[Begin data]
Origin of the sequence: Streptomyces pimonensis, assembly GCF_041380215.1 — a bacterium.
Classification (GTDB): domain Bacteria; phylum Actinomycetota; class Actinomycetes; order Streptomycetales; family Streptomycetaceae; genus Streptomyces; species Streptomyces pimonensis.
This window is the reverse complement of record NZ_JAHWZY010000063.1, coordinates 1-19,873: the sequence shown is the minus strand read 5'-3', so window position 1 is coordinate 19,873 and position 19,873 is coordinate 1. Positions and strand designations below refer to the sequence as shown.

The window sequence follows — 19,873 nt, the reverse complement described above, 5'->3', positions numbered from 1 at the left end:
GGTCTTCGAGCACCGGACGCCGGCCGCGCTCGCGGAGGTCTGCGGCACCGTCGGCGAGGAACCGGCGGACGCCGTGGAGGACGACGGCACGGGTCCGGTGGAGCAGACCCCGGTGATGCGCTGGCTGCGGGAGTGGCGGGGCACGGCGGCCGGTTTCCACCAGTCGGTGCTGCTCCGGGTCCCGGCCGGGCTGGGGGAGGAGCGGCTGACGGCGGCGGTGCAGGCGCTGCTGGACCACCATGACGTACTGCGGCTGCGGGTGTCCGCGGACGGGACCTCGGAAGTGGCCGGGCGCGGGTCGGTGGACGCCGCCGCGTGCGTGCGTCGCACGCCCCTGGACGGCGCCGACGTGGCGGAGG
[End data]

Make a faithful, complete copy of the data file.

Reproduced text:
Origin of the sequence: Streptomyces pimonensis, assembly GCF_041380215.1 — a bacterium.
Classification (GTDB): domain Bacteria; phylum Actinomycetota; class Actinomycetes; order Streptomycetales; family Streptomycetaceae; genus Streptomyces; species Streptomyces pimonensis.
This window is the reverse complement of record NZ_JAHWZY010000063.1, coordinates 1-19,873: the sequence shown is the minus strand read 5'-3', so window position 1 is coordinate 19,873 and position 19,873 is coordinate 1. Positions and strand designations below refer to the sequence as shown.

The window sequence follows — 19,873 nt, the reverse complement described above, 5'->3', positions numbered from 1 at the left end:
GGTCTTCGAGCACCGGACGCCGGCCGCGCTCGCGGAGGTCTGCGGCACCGTCGGCGAGGAACCGGCGGACGCCGTGGAGGACGACGGCACGGGTCCGGTGGAGCAGACCCCGGTGATGCGCTGGCTGCGGGAGTGGCGGGGCACGGCGGCCGGTTTCCACCAGTCGGTGCTGCTCCGGGTCCCGGCCGGGCTGGGGGAGGAGCGGCTGACGGCGGCGGTGCAGGCGCTGCTGGACCACCATGACGTACTGCGGCTGCGGGTGTCCGCGGACGGGACCTCGGAAGTGGCCGGGCGCGGGTCGGTGGACGCCGCCGCGTGCGTGCGTCGCACGCCCCTGGACGGCGCCGACGTGGCGGAGG